The Road to Healthier Legs


March 27, 2016 Facebook Twitter LinkedIn Google+ Health and Wellness



Many people all around the world suffer from low extremity venous disorders.  While factors such as heredity, age, physical trauma and/ or surgery may play a role in development of venous conditions, majority of risk factors are associated with our inactive lifestyles.  Lack of exercise, our work environments, prolonged sitting or standing, excess weight, obesity, long distance travel in a car or a plane, may all contribute and predispose us to developing such conditions.

Our veins are very elastic and serve as blood reservoirs, containing more than half of the total blood volume in the body. Unlike arteries, the walls of the veins are not muscular and the blood pressure within is low; consequently veins cannot actively pump the blood back to our hearts. We require  the movement of our lower extremities and the contraction  of our leg muscles to literally squeeze the veins and push the blood forward while the one-way valves in the veins prevent the blood  from flowing back. From this it is evident that with lack of movement our veins are not able to return blood to the heart as efficiently, valves of the veins stop functioning correctly and blood tends to pool in our lower extremities.

Recognizing venous deficiencies

Many typical and early signs of venous deficiencies include tired and achy legs, swollen feet, skin problems, spider and varicose veins. It is important not to dismiss these symptoms, as venous deficiencies may develop into more serious conditions such as, phlebitis,  deep vein thrombosis or ulcers. Vascular conditions are progressive and prevention and halting progression is key. If you are experiencing any of the early symptoms,  treatment options are available to stop further changes to the vein walls and damage to the valves.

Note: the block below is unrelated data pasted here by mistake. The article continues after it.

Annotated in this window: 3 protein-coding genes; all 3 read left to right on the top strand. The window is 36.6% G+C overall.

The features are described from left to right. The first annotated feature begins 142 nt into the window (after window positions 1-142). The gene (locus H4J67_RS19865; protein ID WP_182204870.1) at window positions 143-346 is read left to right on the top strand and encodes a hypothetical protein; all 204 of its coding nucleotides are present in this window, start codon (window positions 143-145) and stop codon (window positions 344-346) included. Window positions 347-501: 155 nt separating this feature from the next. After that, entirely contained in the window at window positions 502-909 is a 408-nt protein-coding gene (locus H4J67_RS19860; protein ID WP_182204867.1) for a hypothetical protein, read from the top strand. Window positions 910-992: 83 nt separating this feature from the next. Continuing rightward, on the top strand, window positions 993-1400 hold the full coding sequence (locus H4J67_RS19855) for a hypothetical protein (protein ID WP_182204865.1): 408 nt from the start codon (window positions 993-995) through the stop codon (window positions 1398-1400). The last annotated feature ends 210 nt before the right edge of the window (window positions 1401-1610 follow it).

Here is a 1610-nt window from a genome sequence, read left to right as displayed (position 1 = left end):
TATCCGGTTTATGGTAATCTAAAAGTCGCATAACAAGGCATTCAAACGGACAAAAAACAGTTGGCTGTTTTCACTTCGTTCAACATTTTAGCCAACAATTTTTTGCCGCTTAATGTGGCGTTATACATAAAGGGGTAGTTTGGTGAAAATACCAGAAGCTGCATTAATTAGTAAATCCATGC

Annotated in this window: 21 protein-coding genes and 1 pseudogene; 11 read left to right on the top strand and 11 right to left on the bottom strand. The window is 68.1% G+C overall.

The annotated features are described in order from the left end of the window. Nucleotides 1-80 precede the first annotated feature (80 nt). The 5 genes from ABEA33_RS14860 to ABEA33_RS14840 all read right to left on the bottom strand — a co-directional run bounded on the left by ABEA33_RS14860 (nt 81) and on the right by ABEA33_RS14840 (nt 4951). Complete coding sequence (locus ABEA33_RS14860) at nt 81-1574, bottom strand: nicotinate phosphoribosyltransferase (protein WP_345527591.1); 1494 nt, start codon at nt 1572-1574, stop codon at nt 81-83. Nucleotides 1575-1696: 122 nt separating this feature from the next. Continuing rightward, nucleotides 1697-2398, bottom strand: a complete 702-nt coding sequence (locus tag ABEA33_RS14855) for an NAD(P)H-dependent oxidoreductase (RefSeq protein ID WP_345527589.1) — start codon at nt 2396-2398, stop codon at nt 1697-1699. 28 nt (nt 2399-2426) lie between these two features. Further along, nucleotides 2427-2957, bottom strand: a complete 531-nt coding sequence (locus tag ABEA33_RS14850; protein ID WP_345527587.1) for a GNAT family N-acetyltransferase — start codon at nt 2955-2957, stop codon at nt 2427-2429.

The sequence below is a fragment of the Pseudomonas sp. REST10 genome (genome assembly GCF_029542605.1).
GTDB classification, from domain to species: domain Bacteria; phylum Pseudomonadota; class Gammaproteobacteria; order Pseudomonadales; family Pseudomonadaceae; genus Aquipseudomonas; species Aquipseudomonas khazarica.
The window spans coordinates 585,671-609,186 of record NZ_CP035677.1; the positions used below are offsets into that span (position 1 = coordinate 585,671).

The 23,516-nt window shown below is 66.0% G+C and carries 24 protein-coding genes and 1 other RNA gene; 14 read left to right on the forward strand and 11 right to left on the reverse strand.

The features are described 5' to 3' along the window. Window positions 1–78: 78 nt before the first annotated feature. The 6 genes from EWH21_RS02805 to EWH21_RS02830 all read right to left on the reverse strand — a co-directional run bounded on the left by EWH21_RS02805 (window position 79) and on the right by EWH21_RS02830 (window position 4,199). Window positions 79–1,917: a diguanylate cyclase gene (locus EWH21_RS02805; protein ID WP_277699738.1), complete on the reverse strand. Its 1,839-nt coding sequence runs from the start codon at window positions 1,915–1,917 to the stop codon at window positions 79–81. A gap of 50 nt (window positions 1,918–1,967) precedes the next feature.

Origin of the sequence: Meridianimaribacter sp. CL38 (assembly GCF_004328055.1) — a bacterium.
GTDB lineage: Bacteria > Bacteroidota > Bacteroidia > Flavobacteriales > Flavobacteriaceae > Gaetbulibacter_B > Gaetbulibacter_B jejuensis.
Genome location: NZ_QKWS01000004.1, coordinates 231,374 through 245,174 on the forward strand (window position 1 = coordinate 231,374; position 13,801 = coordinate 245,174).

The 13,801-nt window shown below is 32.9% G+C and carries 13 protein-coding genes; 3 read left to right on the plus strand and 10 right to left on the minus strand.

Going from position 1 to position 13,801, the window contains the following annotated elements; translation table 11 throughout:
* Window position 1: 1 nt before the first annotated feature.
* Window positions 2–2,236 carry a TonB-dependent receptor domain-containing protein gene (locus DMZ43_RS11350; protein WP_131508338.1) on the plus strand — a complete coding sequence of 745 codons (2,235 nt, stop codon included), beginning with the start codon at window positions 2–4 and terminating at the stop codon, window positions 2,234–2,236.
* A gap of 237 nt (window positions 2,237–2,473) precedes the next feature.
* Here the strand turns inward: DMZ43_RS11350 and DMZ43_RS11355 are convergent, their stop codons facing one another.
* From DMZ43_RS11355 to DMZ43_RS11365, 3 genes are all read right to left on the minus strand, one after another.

Treating and preventing venous deficiencies

Graduated compression therapy is one of the most effective prevention and treatment methods for medical conditions related to venous circulation deficiencies. Compression socks and stockings provide the  extra squeeze imitating the contraction of a calf muscle, which in turn pushes on the veins, allowing the one -way valves to close and propel the blood back up towards the heart.  By aiding the calf muscles compression socks are able to normalize the circulation, take the burden off of the veins and prevent further damage.

CompressionThese socks/ stockings vary in compression 1(5–20, 20–30, 30–40, 40–50, 50–60mmHg) and styles ( socks, thigh high, pantyhose) , to provide ultimate comfort and relief for a range of symptoms. Your medical doctor or chiropodist should determine which compression and style will  best suit your needs to ensure maximal therapeutic benefit of the compression garment. Proper fitting is essential as it is important to find balance between beneficial compression and comfort. To be most effective a compression garment needs to be worn daily, put on at the beginning of the day and taken off before going to bed.

 

While compression socks are excellent at improving circulation and preventing leg discomfort, do not forget that you can contribute to the health of your legs by making some adjustments to your lifestyle and habits. Here is a list:

  • Exercise regularly – exercising has many health benefits. Swimming, walking, biking, yoga are excellent in improving circulation in lower extremities.
  • Avoid prolonged sitting or standing- if you job requires you to sit or stand for long hours, take a short walk every few hours; climb stairs instead of taking an elevator; walk around your house.
  • Weight management- ties in with regular exercise, activity and healthy diet.
  • Elevation of legs- if you are experiencing swelling in your ankles, elevate your legs when sitting down or laying in bed, this will reduce the swelling as our veins will not have to fight gravity to pump the blood back to the heart.

 


The above article is provided courtesy of Physiomobility Health Group. If you have any questions regarding this article, please contact Physiomobility.
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